Above: Ahoy Club’s 238-foot Coral Ocean

Aboard a Dreamy Superyacht

Coral Ocean, Ahoy Club

On a shiny, blue Florida morning, I drove from Miami to Fort Lauderdale, crossed the bridge over the Stranahan River, caught a glimpse of the vast yachts tied up at Port Everglades, and parked my car at the entrance to the Superyacht Village. It was the Saturday of the annual Fort Lauderdale International Boat Show, and I had come to meet with Ian Malouf and his daughter Ellie, owners of the Andrew Harper-endorsed Ahoy Club yacht-charter company. Specifically, I was joining them for lunch aboard their flagship, the 238-foot Coral Ocean, the largest vessel in the show.

The Fort Lauderdale International Boat Show, universally known in the trade as FLIBS, is generally agreed to be the biggest in-water event of its kind in the world. Around 1,300 boats are on display, moored across 90 acres, a vast fleet that draws more than 100,000 visitors over five days. In the Superyacht Village, however, the crowds were conspicuously absent and everything was calm and decorous. Small groups of expensively dressed people sipped flutes of Champagne as they wandered among exhibits that included a mini-submarine — just the thing for the superyacht owner who has everything — or chatted with the salespeople at Benetti, Fincantieri and Lürssen, the global stars of superyacht construction. 

Main bedroom, Coral Ocean
Aft dining, Coral Ocean

Coral Ocean was moored at the far end of a floating dock, an elegant all-white vessel gleaming after a recent refit. Conceived by the legendary Australian yacht designer Jon Bannenberg, the boat was built back in 1994 at Lürssen in Bremen, Germany (the same yard that produced iconic superyachts such as David Geffen’s Rising Sun and the late Paul Allen’s Octopus). Taking advantage of the enforced inactivity caused by the pandemic, the Maloufs decided to give Coral Ocean a total makeover, deconstructing and rebuilding rather than merely refurbishing the yacht. Although nearly 30 years old, it is now effectively brand-new.

Ellie Malouf showed me around the stunning salons and bedrooms — Coral Ocean accommodates 12 passengers, attended by 22 crew members — introduced me to the captain and then guided me to the expansive aft dining area. There, the Taittinger flowed and the supply of Florida stone crabs proved limitless. Coral Ocean had recently arrived from the Monaco Yacht Show, Ellie explained, and would shortly be heading south for the winter season in the Caribbean. What kind of people, I wondered aloud, would charter a vessel for a basic charge of $700,000 a week, a sum that might well increase by 50 percent by the time fuel costs, docking fees and staff gratuities were factored in? Mostly folk from the stratosphere of the financial world, apparently, with an occasional rap star for variety.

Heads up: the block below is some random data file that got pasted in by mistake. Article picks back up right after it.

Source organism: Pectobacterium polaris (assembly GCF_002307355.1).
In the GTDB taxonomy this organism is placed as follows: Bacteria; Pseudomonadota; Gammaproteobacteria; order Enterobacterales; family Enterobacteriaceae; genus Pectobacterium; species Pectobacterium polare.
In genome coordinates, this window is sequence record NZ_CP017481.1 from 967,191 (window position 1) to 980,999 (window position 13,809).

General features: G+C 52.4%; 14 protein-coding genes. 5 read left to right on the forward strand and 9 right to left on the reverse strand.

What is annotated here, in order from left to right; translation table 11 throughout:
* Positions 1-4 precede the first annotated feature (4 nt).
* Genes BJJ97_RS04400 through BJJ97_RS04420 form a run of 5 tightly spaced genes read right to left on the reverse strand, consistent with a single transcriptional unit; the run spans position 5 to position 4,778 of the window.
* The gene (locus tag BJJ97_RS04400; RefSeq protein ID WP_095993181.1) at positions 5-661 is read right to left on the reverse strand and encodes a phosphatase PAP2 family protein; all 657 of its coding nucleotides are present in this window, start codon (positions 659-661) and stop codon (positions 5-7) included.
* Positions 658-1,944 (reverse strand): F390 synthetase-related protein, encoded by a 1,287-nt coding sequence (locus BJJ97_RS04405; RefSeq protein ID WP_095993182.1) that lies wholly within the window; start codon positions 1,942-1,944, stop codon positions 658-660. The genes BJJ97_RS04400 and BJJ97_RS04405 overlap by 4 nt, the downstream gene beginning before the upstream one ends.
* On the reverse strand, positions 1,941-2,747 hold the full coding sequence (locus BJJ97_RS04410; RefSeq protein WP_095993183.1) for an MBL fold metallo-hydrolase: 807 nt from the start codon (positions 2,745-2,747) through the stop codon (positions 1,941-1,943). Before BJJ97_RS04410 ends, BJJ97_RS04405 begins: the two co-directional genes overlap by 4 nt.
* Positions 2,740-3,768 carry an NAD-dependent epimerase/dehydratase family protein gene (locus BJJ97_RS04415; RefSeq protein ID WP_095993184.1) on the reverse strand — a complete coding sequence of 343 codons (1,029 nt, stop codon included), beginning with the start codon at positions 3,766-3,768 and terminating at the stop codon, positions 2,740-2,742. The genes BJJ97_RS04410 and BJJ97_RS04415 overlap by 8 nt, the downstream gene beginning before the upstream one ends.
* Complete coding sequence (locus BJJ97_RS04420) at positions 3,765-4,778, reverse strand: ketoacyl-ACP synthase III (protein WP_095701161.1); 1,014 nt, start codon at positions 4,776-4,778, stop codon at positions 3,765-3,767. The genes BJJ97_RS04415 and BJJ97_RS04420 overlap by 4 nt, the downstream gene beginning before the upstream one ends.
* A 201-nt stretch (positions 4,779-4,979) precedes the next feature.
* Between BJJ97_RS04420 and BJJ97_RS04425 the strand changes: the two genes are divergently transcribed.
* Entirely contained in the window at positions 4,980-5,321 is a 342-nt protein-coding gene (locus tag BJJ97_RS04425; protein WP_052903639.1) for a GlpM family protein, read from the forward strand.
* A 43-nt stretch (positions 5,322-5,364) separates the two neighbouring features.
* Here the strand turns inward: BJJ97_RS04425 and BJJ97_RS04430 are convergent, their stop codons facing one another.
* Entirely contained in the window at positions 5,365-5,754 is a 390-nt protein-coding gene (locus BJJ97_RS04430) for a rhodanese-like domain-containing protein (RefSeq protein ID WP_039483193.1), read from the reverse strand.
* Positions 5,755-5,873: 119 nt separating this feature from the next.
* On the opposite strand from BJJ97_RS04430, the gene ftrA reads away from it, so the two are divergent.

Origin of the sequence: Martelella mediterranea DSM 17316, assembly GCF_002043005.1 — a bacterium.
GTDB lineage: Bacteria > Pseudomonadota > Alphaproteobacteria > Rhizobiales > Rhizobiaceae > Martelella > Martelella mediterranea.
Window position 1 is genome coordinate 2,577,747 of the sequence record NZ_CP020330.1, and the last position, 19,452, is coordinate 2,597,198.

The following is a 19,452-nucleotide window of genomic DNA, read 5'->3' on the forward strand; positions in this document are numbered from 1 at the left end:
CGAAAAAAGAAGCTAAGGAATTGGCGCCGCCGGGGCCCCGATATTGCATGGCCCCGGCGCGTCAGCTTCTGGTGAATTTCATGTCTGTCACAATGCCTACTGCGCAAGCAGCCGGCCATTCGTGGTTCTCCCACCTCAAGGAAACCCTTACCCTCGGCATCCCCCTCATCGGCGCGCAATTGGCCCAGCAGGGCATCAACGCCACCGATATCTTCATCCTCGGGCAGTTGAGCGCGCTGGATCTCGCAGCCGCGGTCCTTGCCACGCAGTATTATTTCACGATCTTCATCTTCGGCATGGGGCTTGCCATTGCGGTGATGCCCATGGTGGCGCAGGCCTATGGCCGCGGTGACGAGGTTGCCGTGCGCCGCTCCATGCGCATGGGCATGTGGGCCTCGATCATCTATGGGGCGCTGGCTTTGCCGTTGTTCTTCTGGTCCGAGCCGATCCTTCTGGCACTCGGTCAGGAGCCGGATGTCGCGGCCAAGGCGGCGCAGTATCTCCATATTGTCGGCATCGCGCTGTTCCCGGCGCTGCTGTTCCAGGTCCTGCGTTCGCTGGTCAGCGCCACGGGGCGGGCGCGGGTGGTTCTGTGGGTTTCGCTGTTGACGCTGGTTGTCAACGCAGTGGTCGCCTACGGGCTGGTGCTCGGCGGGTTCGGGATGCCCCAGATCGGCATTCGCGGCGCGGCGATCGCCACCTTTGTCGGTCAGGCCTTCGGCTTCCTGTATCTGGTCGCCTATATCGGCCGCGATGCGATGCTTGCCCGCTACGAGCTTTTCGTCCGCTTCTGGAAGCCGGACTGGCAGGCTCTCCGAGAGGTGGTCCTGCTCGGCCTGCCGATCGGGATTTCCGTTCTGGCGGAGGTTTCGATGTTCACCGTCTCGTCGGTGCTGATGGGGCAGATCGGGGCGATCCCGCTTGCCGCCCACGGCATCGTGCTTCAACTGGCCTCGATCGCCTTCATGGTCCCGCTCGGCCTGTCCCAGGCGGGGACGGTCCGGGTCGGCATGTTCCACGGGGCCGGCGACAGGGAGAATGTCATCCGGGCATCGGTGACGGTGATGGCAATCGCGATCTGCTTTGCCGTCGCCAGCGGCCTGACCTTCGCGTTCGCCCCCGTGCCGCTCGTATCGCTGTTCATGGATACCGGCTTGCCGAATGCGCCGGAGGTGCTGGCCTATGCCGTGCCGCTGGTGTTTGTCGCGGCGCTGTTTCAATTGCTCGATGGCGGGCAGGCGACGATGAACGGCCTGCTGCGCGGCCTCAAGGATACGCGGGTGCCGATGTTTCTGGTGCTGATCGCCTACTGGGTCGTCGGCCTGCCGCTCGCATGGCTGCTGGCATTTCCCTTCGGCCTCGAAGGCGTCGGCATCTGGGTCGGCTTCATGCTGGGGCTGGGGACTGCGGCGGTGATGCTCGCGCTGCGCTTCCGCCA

Ahoy Club’s 177-foot Mischief
Lounging area aboard the Mischief

Somewhat contrary to my expectations, the atmosphere aboard Coral Ocean was extremely relaxed and unpretentious. Ahoy Club is a family business, and the Maloufs possess that unique Australian talent for unaffected geniality. Originally based in Sydney, their company now has additional offices in Vallauris, France, between Cannes and Antibes, and in Monaco. The Maloufs themselves own seven vessels, including a second superyacht, the 177-foot Mischief, shortly to be based in the South Pacific, but their digital platform contains around 3,000 craft worldwide. These range from wooden sailing gulets on the coast of Turkey to opulent motor yachts in Amalfi and St. Barths. Some are as small as 50 feet in length. The average charter cost is around $70,000 a week, but divided among a group of six or eight friends, this price begins to sound distinctly more reasonable. Quality is guaranteed by hundreds of physical inspections at boat shows each year, plus live video inspections, during which Ahoy Club staff interview captains and crew members.

Above: Ahoy Club’s 238-foot Coral Ocean